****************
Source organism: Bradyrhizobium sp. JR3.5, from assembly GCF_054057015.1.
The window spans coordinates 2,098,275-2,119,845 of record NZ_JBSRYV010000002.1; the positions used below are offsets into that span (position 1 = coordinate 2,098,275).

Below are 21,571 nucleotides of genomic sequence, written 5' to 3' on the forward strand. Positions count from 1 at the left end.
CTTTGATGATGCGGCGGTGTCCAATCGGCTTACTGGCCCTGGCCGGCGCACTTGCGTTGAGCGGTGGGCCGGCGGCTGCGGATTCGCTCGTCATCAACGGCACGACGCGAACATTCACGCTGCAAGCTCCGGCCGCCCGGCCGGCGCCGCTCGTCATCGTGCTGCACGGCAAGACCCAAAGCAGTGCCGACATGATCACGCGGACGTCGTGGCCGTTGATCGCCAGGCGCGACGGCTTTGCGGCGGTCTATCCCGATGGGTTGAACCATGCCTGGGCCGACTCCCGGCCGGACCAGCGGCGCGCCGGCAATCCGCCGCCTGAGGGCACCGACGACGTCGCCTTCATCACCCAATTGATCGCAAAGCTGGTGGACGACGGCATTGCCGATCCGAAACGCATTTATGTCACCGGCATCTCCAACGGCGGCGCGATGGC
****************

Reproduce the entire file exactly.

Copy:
Source organism: Bradyrhizobium sp. JR3.5, from assembly GCF_054057015.1.
The window spans coordinates 2,098,275-2,119,845 of record NZ_JBSRYV010000002.1; the positions used below are offsets into that span (position 1 = coordinate 2,098,275).

Below are 21,571 nucleotides of genomic sequence, written 5' to 3' on the forward strand. Positions count from 1 at the left end.
CTTTGATGATGCGGCGGTGTCCAATCGGCTTACTGGCCCTGGCCGGCGCACTTGCGTTGAGCGGTGGGCCGGCGGCTGCGGATTCGCTCGTCATCAACGGCACGACGCGAACATTCACGCTGCAAGCTCCGGCCGCCCGGCCGGCGCCGCTCGTCATCGTGCTGCACGGCAAGACCCAAAGCAGTGCCGACATGATCACGCGGACGTCGTGGCCGTTGATCGCCAGGCGCGACGGCTTTGCGGCGGTCTATCCCGATGGGTTGAACCATGCCTGGGCCGACTCCCGGCCGGACCAGCGGCGCGCCGGCAATCCGCCGCCTGAGGGCACCGACGACGTCGCCTTCATCACCCAATTGATCGCAAAGCTGGTGGACGACGGCATTGCCGATCCGAAACGCATTTATGTCACCGGCATCTCCAACGGCGGCGCGATGGC